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Now that structure is added to the waistcoat front it is time to fill in some indents.  To create a chest piece it is recommended that you use stiff and resilient horse hair canvas.  If you wanted softer structure you could use the same wool canvas that you used for the rest of the waistcoat front stabilising job.

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Cut a small curve as shown above (use the Reader’s Digest image photographed earlier as an example),

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Cover the first layer with a larger curve that extends the entire length of the armhole.

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Cover the first two layers with the largest curve as pictured above.

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Pad stitch all layers in place ensuring that your stitches are not visible from the right side of the waistcoat.  Note that you can add as many layers of stabiliser as necessary to fill in the cavity between the shoulder and chest (the Reader’s Digest book actually suggests one more layer than I used.)

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Finally attach the chest piece to the waistcoat front more securely by catch stitching along the roll line and side seam.

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And there you have it!  May I present to you my first, from scratch, tailored waistcoat front!  Any tips for me?

Head to our shop to find wool stabilising canvas (the main brown fabric that you see here as a stabiliser), and hair canvas (which (I used to create the chest piece).

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5 thoughts on “Waistcoat Sew-Along: Day 6 – Apply interfacing and sew darts (plus learn how to create a tailored front!)

  1. What a fantastic lot of information, thank you!

  2. Pingback: Waistcoat Sew-Along: Day 1 – Supplies | Thread Theory

  3. I’m not sure about tips (can’t claim to be an expert!), but more of an observation/question: just wondering your thoughts on the orientation of the hair cloth for the chest piece. Having used it once, there is a big difference in “springiness” in the different directions, it’s much more stiff when you try to bend “across the grain” of the hair rather than “along the grain” if you see what I mean. Where I have seen examples of it, the direction of the hair had tended to be either parallel with the shoulder seam or slightly on the bias pointing towards the shoulder point, if I understand correctly so that the maximum springiness tends to go around the chest rather than down the chest, pushing out the chest in that direction and creating shape. From the look of your pictures, does the grain of the hair go down the chest in your example? I imagine it doesn’t make quite as much difference with more loosely attaching the chest piece: from my one experience, closely pad stitching the chest piece to the canvas (like the lapel stitching) with some extra fullness eased in before attaching the canvas to the main fabric seemed to be the one thing that added most shape. Just wondering if I’ve got the direction of the hair right and what the thinking is behind it?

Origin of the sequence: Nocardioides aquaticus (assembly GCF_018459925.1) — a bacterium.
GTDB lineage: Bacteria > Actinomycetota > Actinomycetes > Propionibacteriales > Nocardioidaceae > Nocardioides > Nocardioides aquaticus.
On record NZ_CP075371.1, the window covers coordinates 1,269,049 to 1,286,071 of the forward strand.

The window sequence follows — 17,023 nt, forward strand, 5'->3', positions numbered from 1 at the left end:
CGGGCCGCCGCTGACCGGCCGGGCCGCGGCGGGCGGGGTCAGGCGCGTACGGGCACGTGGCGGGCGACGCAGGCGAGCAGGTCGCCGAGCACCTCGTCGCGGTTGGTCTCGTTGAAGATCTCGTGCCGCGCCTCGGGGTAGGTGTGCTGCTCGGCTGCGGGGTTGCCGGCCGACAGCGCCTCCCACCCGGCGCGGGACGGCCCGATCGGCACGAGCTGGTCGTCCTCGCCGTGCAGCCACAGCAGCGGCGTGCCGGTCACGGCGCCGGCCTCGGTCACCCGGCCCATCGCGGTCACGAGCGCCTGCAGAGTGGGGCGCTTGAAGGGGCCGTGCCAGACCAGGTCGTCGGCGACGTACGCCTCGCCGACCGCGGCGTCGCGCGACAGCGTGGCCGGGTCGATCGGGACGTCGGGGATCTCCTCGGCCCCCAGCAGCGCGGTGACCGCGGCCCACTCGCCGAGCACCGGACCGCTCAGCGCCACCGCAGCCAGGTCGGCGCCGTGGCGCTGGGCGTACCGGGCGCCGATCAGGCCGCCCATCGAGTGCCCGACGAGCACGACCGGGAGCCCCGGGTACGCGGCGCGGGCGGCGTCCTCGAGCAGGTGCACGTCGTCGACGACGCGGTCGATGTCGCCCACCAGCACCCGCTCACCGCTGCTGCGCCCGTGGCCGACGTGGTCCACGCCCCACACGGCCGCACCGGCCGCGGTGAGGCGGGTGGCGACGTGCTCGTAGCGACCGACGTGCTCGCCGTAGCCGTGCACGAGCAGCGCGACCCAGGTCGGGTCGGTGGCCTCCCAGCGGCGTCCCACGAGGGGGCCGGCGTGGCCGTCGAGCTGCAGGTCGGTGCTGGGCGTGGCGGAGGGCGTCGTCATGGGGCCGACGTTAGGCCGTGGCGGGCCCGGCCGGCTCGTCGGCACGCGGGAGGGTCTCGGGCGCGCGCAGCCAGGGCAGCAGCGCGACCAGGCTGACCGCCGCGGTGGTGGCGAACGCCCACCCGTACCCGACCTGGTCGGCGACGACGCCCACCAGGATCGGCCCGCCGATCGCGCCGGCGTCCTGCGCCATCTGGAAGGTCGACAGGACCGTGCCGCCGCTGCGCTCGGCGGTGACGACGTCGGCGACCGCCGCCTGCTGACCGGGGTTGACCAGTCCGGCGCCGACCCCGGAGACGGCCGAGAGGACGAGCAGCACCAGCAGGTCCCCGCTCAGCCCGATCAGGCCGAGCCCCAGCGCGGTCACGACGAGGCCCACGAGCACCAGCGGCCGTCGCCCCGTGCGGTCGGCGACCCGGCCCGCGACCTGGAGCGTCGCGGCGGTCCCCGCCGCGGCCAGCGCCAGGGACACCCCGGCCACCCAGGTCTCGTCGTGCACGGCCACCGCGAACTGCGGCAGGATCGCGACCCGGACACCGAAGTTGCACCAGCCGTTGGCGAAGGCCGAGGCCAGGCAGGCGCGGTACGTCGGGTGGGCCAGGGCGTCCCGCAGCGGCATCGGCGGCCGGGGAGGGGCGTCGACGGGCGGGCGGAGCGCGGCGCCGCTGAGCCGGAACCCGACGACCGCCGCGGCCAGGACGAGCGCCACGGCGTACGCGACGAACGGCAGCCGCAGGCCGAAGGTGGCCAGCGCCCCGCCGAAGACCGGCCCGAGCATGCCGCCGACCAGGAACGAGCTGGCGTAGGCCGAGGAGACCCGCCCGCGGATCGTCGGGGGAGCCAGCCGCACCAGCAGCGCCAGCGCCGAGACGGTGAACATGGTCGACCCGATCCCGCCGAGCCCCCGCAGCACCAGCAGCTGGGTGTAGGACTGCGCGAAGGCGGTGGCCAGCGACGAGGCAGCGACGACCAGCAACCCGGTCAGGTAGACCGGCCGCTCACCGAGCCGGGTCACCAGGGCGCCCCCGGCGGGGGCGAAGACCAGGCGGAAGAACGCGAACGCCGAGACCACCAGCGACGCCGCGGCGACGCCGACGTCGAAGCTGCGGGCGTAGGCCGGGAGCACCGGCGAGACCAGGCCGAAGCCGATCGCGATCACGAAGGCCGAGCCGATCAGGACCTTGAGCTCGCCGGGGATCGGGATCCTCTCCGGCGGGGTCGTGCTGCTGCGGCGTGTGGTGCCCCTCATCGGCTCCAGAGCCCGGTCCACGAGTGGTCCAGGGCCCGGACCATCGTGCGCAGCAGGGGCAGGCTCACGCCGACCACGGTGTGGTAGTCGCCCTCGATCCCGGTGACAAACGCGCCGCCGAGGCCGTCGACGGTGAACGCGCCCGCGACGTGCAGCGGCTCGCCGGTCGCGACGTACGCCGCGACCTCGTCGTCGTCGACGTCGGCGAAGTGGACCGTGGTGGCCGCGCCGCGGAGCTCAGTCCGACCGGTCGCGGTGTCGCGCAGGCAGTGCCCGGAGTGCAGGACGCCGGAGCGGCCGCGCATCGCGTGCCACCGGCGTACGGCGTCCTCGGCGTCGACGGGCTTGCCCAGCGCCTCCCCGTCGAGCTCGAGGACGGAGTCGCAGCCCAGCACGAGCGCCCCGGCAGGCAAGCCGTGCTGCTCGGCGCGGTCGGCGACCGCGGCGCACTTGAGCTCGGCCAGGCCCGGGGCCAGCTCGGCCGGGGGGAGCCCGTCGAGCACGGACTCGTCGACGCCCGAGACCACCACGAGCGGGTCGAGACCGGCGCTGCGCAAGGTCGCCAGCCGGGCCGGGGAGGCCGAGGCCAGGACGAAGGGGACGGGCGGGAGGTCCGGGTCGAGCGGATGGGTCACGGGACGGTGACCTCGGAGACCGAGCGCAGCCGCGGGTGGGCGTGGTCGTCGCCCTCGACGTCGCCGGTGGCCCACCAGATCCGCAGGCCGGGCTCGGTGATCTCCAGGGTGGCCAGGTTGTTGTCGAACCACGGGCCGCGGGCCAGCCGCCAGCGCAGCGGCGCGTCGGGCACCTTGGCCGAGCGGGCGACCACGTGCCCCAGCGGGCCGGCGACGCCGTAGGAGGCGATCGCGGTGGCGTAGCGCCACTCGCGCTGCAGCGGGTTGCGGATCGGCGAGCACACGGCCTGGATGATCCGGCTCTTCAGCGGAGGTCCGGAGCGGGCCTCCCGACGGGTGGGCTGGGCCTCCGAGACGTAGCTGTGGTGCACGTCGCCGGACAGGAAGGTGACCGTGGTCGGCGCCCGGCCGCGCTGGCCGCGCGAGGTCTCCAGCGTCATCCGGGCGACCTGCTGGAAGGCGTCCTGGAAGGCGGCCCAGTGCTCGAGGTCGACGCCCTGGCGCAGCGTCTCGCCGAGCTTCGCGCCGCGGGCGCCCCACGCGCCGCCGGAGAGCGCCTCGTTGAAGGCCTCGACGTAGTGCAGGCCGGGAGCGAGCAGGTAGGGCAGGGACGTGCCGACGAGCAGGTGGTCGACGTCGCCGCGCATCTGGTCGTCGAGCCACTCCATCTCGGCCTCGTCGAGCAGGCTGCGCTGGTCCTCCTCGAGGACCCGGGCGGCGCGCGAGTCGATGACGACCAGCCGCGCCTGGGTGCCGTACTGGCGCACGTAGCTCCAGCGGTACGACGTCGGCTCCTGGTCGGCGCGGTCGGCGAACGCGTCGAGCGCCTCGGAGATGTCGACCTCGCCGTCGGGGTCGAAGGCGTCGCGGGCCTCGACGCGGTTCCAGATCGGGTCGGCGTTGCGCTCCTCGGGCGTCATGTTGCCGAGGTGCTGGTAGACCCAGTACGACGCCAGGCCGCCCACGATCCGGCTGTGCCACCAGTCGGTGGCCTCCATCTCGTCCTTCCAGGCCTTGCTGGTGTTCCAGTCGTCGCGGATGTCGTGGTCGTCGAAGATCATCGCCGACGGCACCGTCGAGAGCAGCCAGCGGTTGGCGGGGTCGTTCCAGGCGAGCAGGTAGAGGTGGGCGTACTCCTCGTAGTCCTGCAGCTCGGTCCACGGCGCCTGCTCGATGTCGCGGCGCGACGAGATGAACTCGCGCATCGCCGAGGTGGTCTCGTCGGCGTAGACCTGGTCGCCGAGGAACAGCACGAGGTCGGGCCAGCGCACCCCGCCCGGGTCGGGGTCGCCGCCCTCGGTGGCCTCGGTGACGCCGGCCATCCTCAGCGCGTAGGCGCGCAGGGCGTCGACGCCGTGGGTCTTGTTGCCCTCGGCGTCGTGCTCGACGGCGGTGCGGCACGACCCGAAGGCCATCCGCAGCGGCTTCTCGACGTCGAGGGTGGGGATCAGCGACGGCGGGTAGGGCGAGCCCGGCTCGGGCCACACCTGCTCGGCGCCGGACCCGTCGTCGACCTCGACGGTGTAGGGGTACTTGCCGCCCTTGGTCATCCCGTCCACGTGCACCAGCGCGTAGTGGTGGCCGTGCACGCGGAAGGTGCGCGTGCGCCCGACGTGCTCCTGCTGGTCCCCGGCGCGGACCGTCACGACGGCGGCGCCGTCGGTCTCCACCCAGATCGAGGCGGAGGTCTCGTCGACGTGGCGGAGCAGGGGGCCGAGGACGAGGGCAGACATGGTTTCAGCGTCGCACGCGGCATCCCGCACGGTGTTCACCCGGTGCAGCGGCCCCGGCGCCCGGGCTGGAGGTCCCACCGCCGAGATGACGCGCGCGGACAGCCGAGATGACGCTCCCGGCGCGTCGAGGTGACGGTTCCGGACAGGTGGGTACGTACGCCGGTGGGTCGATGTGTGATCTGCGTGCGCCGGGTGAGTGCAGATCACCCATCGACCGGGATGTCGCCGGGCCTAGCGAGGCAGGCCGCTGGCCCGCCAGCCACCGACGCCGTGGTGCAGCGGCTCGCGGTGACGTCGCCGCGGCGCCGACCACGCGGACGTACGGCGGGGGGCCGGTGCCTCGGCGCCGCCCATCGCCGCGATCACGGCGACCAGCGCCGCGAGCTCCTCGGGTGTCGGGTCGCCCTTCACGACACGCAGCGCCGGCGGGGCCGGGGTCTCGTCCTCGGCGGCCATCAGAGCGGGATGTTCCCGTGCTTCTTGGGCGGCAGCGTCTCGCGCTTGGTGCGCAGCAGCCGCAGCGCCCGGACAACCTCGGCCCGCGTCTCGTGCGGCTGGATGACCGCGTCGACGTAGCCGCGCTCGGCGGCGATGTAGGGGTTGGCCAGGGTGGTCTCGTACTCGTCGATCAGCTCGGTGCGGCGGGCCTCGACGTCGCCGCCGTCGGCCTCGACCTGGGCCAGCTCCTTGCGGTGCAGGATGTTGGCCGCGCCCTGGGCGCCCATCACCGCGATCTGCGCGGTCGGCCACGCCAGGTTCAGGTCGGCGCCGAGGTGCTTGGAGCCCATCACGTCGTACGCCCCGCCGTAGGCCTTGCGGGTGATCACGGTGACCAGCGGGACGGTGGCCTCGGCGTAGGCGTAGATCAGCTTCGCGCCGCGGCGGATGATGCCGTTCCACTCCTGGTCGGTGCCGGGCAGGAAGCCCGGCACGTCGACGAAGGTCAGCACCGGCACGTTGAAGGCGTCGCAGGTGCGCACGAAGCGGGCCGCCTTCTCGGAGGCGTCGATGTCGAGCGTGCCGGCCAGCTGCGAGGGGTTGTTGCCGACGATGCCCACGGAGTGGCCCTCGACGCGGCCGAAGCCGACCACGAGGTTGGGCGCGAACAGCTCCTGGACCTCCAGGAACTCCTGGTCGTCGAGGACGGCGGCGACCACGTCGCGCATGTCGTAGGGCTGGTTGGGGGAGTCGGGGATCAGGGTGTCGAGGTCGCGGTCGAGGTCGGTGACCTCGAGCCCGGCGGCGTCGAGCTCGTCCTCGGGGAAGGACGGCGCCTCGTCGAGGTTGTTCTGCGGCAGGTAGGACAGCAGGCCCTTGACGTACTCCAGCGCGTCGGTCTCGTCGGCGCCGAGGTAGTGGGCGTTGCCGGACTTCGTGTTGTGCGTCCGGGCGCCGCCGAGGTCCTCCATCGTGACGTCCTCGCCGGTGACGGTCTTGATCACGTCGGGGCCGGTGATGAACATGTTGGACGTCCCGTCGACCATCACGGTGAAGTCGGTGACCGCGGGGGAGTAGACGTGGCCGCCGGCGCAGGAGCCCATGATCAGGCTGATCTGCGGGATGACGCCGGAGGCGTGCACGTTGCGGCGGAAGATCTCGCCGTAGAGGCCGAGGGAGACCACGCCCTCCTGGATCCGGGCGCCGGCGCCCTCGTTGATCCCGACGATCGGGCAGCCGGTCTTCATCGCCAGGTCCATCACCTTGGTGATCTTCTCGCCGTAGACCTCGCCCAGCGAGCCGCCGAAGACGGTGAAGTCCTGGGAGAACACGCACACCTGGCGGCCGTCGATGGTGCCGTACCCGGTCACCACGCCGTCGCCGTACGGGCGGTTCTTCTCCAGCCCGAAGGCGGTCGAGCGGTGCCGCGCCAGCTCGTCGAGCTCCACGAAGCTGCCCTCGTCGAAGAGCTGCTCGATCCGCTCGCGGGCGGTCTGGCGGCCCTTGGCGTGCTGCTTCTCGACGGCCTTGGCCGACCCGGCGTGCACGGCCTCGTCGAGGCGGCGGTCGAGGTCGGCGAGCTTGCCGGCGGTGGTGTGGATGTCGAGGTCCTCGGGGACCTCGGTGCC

(Oh, and I’ve seen suggestions to consider covering the bottom edge of the chest piece with a piece of tape or fabric or something if you feel that the cut edge of the hair cloth is going to be particularly bristly so that it doesn’t poke you through the lining!)

    • That’s an excellent point, Zak! I hadn’t given thought to the direction of the horse hair but you are right, the hair gives the fabric rigidity so it really does matter if you want to use the fabric to it’s fullest potential! I just checked my use of the horse hair canvas and found that the hair goes horizontally across the chest (at first I thought otherwise due to the dark lines running vertically on the fabric but they do not seem to be the actual horse hair…any horse hairs that I pulled out were running horizontally). That was lucky! Thank you for thinking so logically about how this fabric should be used and for sharing your thoughts!

  4. Wow. This is really interesting. I also love the Reader’s Digest sewing book. I think I have that edition. I’ll have to check. I think I might want to give this a try sometime.